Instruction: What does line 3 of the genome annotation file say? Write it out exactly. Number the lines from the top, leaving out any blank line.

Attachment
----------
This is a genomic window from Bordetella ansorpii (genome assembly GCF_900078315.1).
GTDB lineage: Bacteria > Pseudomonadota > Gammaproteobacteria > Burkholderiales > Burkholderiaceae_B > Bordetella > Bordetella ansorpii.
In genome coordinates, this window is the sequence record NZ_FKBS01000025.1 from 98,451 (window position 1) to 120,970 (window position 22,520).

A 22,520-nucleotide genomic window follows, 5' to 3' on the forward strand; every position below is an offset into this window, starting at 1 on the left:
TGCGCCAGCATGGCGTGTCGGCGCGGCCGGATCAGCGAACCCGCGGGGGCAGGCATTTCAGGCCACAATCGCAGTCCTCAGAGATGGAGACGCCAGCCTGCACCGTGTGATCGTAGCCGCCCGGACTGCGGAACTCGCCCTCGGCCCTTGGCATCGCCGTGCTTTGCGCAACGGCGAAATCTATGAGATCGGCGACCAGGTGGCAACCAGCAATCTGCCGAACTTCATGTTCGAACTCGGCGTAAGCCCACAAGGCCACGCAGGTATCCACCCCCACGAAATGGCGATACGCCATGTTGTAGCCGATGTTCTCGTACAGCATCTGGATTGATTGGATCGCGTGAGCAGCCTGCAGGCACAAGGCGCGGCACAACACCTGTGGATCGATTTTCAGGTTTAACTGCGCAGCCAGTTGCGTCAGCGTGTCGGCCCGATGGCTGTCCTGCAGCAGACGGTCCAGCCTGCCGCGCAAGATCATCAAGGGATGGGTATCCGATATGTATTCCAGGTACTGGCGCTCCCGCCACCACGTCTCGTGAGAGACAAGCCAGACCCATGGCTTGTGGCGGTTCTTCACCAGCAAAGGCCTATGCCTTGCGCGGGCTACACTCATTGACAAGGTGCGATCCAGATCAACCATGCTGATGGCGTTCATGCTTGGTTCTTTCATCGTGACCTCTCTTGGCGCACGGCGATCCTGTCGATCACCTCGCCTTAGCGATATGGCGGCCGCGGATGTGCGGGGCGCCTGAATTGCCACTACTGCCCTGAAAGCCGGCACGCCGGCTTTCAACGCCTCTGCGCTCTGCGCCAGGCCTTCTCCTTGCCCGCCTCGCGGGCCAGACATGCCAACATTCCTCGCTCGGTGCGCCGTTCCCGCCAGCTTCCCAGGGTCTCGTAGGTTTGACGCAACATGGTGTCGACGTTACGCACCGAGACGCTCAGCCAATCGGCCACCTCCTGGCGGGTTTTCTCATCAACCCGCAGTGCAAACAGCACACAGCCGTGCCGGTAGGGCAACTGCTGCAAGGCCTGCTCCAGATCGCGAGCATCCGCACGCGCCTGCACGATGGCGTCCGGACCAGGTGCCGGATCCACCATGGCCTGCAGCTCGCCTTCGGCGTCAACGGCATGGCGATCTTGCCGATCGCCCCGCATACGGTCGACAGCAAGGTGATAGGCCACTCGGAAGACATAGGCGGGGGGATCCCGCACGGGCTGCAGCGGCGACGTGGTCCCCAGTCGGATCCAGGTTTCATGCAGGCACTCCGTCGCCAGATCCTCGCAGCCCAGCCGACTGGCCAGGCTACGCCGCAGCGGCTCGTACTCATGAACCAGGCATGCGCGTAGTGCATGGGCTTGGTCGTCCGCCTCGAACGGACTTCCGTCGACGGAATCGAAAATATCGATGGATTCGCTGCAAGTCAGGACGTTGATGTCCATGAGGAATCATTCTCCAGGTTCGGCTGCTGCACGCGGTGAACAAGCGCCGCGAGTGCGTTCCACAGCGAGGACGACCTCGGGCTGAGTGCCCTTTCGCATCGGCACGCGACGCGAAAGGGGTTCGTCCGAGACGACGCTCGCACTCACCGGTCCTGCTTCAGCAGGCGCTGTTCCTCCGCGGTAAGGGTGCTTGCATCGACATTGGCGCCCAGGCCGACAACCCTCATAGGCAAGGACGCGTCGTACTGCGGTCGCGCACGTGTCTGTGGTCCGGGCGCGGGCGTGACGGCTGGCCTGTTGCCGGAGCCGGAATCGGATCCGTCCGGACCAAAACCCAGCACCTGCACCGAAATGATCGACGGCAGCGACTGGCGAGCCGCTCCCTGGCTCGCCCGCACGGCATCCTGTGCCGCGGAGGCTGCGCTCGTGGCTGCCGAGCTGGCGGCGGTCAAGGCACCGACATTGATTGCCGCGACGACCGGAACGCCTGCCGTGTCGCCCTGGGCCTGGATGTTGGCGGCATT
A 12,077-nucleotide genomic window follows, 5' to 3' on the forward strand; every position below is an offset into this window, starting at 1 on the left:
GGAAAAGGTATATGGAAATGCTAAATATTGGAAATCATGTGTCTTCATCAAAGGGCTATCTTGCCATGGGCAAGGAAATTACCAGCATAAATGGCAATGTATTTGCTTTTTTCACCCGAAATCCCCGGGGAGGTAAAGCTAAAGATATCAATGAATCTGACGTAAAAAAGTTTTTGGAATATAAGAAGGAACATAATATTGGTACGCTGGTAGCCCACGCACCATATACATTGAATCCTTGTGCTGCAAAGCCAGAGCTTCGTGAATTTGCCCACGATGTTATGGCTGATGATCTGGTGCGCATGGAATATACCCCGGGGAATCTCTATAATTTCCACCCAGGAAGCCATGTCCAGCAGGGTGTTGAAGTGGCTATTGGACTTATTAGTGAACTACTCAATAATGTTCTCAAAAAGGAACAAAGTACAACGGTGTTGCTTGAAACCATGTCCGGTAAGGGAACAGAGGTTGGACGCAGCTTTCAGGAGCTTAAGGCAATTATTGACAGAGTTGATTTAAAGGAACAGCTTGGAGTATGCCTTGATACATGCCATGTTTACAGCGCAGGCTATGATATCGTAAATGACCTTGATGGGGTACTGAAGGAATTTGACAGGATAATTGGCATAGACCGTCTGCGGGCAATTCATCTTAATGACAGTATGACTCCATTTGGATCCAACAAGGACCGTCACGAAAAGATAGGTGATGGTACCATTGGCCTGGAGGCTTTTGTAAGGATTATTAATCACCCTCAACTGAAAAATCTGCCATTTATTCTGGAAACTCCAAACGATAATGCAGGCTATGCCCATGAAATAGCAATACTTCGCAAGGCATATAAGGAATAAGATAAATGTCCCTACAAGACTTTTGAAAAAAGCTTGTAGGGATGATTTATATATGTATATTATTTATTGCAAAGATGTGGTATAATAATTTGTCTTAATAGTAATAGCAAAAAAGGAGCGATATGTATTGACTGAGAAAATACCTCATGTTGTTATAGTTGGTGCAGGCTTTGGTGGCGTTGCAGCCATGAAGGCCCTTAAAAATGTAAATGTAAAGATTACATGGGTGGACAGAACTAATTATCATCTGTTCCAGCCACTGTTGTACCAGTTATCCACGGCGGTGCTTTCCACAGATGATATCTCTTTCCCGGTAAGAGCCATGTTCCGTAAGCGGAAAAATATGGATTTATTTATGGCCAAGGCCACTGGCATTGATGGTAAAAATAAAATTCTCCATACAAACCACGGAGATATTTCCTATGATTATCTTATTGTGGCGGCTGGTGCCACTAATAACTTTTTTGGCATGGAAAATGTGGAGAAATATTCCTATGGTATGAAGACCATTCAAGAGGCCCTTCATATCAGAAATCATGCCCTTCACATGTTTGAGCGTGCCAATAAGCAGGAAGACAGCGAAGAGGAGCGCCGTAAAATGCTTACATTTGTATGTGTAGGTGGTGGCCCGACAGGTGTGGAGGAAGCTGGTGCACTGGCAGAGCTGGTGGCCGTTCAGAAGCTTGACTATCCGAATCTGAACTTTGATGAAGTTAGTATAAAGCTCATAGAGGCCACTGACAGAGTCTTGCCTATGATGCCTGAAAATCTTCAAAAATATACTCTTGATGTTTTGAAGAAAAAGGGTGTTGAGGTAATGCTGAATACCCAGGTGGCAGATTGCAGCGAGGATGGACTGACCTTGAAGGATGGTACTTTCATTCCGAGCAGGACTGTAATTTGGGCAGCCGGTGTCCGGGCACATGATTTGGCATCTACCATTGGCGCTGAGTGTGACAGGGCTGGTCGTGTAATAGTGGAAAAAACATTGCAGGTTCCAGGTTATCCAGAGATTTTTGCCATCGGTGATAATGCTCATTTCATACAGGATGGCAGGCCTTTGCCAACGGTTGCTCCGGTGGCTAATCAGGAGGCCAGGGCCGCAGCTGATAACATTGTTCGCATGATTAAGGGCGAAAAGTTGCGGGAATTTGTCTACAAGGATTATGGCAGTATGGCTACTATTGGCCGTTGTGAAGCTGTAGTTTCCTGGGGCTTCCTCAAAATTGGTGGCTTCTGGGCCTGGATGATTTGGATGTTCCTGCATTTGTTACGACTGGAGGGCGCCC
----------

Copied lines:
In genome coordinates, this window is the sequence record NZ_FKBS01000025.1 from 98,451 (window position 1) to 120,970 (window position 22,520).